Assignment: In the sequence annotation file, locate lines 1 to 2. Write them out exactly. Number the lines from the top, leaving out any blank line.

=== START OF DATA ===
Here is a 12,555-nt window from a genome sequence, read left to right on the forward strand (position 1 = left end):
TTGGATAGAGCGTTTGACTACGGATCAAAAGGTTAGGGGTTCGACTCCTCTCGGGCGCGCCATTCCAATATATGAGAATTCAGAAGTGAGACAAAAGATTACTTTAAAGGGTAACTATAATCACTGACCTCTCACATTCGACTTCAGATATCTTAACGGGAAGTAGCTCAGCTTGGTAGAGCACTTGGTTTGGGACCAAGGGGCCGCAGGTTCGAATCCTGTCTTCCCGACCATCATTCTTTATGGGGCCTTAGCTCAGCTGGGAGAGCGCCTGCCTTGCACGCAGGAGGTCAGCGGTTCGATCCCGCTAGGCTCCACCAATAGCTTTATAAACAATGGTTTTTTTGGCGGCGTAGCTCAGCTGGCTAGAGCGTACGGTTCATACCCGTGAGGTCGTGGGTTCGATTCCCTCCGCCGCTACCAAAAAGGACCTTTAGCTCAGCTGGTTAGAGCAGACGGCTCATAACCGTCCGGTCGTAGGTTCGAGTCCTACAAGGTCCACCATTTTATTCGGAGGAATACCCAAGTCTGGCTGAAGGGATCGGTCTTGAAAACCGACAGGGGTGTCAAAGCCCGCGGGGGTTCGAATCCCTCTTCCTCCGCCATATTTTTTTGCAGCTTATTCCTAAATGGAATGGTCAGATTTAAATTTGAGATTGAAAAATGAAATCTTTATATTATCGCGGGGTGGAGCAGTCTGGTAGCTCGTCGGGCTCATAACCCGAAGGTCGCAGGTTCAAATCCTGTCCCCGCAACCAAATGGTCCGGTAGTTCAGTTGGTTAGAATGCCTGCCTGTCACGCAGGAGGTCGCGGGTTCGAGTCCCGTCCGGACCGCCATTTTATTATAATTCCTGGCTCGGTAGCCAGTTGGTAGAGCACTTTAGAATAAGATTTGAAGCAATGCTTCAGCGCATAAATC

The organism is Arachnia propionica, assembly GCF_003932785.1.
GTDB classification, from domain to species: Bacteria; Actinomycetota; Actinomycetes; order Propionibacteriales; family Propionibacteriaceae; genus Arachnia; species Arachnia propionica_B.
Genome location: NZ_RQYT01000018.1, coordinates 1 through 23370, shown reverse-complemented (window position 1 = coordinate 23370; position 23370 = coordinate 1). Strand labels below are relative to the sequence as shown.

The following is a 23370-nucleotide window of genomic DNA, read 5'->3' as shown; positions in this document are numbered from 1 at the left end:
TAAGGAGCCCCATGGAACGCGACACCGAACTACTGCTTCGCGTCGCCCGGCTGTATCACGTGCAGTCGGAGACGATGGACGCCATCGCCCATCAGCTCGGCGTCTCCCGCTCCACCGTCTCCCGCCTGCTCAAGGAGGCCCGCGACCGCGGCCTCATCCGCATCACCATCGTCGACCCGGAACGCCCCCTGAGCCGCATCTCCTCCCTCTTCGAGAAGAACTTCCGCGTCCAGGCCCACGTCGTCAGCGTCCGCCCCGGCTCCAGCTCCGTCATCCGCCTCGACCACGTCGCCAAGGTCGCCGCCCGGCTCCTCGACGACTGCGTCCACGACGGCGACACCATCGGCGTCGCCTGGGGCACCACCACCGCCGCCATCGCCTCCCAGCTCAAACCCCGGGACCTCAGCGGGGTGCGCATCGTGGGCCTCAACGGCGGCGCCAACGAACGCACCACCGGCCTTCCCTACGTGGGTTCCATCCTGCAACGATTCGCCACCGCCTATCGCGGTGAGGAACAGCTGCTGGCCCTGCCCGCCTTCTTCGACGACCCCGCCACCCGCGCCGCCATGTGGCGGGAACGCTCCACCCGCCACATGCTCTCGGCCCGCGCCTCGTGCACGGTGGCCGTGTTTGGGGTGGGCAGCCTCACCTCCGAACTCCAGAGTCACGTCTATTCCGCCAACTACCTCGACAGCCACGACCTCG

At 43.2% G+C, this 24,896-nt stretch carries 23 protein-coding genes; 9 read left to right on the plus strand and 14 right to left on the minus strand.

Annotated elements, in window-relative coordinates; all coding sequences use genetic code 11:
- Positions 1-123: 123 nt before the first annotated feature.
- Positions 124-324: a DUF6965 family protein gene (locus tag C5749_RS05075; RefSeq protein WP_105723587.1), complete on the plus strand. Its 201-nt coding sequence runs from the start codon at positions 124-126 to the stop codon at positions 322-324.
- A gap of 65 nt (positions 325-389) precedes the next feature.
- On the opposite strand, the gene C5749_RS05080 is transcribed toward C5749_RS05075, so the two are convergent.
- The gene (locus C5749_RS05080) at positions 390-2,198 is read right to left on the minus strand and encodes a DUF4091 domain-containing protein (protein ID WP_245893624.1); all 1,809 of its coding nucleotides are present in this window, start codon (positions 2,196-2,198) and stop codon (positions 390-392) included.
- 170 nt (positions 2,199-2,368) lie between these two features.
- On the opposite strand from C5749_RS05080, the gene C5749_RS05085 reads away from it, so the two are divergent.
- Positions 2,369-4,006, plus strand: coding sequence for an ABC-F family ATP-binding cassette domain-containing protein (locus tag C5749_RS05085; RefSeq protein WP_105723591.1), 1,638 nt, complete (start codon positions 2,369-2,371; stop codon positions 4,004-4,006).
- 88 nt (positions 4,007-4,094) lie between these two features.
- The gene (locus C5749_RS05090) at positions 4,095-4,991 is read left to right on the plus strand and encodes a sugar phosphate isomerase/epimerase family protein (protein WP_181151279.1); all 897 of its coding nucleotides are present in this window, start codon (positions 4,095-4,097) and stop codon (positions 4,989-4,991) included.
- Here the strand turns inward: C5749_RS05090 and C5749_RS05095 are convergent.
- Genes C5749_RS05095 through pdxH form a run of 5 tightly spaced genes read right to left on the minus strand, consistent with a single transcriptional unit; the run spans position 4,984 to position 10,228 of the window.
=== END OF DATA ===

Here is a 12,555-nt window from a genome sequence, read left to right on the forward strand (position 1 = left end):
TTGGATAGAGCGTTTGACTACGGATCAAAAGGTTAGGGGTTCGACTCCTCTCGGGCGCGCCATTCCAATATATGAGAATTCAGAAGTGAGACAAAAGATTACTTTAAAGGGTAACTATAATCACTGACCTCTCACATTCGACTTCAGATATCTTAACGGGAAGTAGCTCAGCTTGGTAGAGCACTTGGTTTGGGACCAAGGGGCCGCAGGTTCGAATCCTGTCTTCCCGACCATCATTCTTTATGGGGCCTTAGCTCAGCTGGGAGAGCGCCTGCCTTGCACGCAGGAGGTCAGCGGTTCGATCCCGCTAGGCTCCACCAATAGCTTTATAAACAATGGTTTTTTTGGCGGCGTAGCTCAGCTGGCTAGAGCGTACGGTTCATACCCGTGAGGTCGTGGGTTCGATTCCCTCCGCCGCTACCAAAAAGGACCTTTAGCTCAGCTGGTTAGAGCAGACGGCTCATAACCGTCCGGTCGTAGGTTCGAGTCCTACAAGGTCCACCATTTTATTCGGAGGAATACCCAAGTCTGGCTGAAGGGATCGGTCTTGAAAACCGACAGGGGTGTCAAAGCCCGCGGGGGTTCGAATCCCTCTTCCTCCGCCATATTTTTTTGCAGCTTATTCCTAAATGGAATGGTCAGATTTAAATTTGAGATTGAAAAATGAAATCTTTATATTATCGCGGGGTGGAGCAGTCTGGTAGCTCGTCGGGCTCATAACCCGAAGGTCGCAGGTTCAAATCCTGTCCCCGCAACCAAATGGTCCGGTAGTTCAGTTGGTTAGAATGCCTGCCTGTCACGCAGGAGGTCGCGGGTTCGAGTCCCGTCCGGACCGCCATTTTATTATAATTCCTGGCTCGGTAGCCAGTTGGTAGAGCACTTTAGAATAAGATTTGAAGCAATGCTTCAGCGCATAAATC